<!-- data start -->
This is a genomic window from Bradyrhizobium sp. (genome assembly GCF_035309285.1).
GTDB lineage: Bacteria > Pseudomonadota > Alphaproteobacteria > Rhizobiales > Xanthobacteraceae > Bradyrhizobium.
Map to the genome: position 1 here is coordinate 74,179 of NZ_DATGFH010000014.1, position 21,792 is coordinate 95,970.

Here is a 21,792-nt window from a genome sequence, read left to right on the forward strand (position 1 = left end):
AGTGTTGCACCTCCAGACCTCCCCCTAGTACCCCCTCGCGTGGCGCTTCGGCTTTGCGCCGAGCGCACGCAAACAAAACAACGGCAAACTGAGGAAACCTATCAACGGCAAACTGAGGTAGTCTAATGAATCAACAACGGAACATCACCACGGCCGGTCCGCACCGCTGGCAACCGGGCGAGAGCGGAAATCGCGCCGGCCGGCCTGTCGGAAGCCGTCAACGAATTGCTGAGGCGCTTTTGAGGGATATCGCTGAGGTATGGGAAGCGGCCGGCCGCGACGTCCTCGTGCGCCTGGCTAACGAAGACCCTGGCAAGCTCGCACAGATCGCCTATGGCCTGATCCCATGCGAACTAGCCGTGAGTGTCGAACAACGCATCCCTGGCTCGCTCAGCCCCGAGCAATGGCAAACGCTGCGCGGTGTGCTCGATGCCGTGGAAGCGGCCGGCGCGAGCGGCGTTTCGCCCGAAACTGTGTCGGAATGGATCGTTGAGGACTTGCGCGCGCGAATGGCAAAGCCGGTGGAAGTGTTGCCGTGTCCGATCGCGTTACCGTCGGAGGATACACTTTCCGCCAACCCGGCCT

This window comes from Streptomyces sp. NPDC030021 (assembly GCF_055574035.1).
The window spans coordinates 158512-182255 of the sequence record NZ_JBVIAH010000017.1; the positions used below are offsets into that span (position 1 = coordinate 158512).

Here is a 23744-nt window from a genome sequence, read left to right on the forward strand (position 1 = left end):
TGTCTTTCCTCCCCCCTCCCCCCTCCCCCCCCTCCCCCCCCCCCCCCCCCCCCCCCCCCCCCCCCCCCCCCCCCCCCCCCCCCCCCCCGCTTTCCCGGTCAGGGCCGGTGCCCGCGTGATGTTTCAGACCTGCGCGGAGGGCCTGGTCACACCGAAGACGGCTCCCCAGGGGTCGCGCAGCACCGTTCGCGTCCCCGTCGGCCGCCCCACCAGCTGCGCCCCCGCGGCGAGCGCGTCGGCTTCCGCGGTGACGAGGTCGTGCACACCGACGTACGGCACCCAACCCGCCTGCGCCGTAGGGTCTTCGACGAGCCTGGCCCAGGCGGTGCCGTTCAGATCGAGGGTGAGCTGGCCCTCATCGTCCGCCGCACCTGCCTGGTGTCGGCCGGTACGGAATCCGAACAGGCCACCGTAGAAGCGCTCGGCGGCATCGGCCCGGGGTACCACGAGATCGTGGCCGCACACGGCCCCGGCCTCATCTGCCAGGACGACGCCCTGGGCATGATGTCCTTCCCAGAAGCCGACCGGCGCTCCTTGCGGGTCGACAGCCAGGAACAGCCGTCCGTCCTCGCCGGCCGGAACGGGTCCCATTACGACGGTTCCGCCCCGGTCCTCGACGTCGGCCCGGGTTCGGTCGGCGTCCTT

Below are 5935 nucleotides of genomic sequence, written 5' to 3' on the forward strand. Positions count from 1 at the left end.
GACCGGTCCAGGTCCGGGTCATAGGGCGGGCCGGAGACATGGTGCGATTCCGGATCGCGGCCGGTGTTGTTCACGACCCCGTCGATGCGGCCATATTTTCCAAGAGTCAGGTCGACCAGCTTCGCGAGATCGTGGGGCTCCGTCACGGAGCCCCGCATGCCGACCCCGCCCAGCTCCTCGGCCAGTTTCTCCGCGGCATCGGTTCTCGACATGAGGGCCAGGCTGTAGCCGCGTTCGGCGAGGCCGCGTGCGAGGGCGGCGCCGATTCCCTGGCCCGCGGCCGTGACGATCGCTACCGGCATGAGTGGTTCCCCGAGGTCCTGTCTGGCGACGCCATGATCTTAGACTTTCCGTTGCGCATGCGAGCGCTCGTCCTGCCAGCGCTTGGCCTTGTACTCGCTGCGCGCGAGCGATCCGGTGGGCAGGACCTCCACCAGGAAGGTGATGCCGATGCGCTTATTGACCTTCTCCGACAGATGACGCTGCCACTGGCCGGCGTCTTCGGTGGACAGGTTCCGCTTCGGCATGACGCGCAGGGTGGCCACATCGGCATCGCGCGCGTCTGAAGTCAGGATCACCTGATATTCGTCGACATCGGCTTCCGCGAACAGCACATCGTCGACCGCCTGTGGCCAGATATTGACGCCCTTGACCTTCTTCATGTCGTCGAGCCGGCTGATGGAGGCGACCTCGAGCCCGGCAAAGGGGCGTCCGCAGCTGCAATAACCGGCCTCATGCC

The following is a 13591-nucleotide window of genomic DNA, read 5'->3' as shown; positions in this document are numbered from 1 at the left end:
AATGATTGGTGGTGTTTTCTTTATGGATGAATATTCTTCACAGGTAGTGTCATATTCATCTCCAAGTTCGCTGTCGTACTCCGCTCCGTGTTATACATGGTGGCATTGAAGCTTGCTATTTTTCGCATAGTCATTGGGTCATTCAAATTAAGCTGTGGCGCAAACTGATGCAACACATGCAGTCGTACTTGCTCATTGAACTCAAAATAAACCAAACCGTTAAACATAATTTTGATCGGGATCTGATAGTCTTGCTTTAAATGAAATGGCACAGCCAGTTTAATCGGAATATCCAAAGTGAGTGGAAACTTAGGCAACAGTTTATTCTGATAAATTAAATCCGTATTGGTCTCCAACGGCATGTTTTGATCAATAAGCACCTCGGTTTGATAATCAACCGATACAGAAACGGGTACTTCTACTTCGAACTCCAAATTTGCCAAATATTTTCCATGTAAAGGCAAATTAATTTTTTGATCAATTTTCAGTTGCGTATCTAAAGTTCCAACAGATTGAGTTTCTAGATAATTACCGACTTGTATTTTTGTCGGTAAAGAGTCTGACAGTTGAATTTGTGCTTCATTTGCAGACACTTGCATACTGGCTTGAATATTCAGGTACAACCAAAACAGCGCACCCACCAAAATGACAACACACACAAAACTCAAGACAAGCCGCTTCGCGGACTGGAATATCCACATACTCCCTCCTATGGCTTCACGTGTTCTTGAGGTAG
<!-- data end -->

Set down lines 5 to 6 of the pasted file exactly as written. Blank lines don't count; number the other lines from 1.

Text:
AGTGTTGCACCTCCAGACCTCCCCCTAGTACCCCCTCGCGTGGCGCTTCGGCTTTGCGCCGAGCGCACGCAAACAAAACAACGGCAAACTGAGGAAACCTATCAACGGCAAACTGAGGTAGTCTAATGAATCAACAACGGAACATCACCACGGCCGGTCCGCACCGCTGGCAACCGGGCGAGAGCGGAAATCGCGCCGGCCGGCCTGTCGGAAGCCGTCAACGAATTGCTGAGGCGCTTTTGAGGGATATCGCTGAGGTATGGGAAGCGGCCGGCCGCGACGTCCTCGTGCGCCTGGCTAACGAAGACCCTGGCAAGCTCGCACAGATCGCCTATGGCCTGATCCCATGCGAACTAGCCGTGAGTGTCGAACAACGCATCCCTGGCTCGCTCAGCCCCGAGCAATGGCAAACGCTGCGCGGTGTGCTCGATGCCGTGGAAGCGGCCGGCGCGAGCGGCGTTTCGCCCGAAACTGTGTCGGAATGGATCGTTGAGGACTTGCGCGCGCGAATGGCAAAGCCGGTGGAAGTGTTGCCGTGTCCGATCGCGTTACCGTCGGAGGATACACTTTCCGCCAACCCGGCCT

This window comes from Streptomyces sp. NPDC030021 (assembly GCF_055574035.1).